The Kremlin said on May 6 it was for all shareholders to decide whether Nord Stream gas pipelines damaged in blasts last year should be mothballed.

Sources familiar with the plans told Reuters last week that the ruptured Nord Stream 1 and Nord Stream 2 pipelines, built by Russia's state-controlled Gazprom, were set to be sealed up and mothballed as there are no immediate plans to repair or reactivate them.

Asked about the report at a regular briefing, Kremlin spokesman Dmitry Peskov said: "Of course, this is a decision that should be taken collegially by all shareholders."

He also said the Kremlin would not issue any recommendations to Gazprom regarding the future of the undersea pipelines.

Apart from Gazprom, shareholders in Nord Stream AG, the Swiss-based operator of Nord Stream 1, are Engie, Gasunie, Wintershall DEA and E.ON.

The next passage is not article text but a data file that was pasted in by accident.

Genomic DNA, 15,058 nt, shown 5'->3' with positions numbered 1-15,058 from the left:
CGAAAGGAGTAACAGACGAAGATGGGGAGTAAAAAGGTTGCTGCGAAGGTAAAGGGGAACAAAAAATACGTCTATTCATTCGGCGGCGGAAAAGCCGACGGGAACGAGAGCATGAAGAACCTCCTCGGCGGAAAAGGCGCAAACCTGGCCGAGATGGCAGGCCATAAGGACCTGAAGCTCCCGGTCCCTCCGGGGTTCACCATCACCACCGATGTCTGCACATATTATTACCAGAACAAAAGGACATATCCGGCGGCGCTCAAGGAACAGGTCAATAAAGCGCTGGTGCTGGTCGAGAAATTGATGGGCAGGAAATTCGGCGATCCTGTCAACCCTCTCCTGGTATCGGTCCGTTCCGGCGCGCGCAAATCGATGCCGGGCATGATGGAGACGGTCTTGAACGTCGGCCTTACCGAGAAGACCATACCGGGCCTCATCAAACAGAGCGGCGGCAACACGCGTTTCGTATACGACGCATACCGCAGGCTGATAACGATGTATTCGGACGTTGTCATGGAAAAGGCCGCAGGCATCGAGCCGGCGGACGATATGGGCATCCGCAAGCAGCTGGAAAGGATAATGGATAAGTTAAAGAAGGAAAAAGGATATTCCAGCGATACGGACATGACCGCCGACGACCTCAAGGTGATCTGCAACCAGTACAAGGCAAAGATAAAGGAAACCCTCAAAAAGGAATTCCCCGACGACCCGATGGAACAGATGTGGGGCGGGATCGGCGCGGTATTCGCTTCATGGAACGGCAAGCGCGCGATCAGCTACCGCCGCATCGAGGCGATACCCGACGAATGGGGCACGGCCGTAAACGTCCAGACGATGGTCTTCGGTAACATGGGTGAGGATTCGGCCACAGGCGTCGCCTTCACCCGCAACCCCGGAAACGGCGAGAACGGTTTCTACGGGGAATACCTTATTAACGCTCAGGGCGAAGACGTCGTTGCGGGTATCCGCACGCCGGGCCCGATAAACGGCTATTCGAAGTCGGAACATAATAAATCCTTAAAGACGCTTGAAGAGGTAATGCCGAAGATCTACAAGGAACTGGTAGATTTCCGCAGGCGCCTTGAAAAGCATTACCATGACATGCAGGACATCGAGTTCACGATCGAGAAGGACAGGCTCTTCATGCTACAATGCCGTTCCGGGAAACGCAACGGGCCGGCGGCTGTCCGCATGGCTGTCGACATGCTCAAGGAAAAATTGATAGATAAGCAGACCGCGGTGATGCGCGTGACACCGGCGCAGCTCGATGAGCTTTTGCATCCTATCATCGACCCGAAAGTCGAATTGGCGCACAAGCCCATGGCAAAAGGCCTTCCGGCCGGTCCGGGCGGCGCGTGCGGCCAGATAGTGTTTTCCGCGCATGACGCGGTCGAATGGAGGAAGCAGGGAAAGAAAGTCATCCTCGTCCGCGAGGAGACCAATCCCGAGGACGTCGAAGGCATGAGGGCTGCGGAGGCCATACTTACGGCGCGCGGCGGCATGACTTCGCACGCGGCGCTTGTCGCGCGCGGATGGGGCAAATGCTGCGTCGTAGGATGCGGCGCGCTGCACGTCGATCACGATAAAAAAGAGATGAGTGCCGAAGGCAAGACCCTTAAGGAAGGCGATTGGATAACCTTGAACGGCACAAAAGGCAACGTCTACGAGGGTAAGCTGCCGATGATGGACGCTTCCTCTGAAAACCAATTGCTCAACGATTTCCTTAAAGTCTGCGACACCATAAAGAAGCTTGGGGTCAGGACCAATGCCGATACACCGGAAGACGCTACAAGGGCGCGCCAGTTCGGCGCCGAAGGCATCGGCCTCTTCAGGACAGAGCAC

Nord Stream 1 and Nord Stream 2, each consisting of two pipes, were built by Gazprom to pump 110 billion cubic metres (bcm) of natural gas a year to Germany under the Baltic Sea.

Three of the four pipes were ruptured by unexplained blasts in September, and one of the Nord Stream 2 pipes remains intact.

Gazprom has said it is technically possible to repair the ruptured lines, but two sources familiar with plans said Moscow saw little prospect of relations with the West improving enough in the foreseeable future for the pipelines to be needed.

Europe has drastically cut its energy imports from Russia over the past year after Moscow's decision to send hundreds of thousands of troops into Ukraine on Feb. 24, 2022.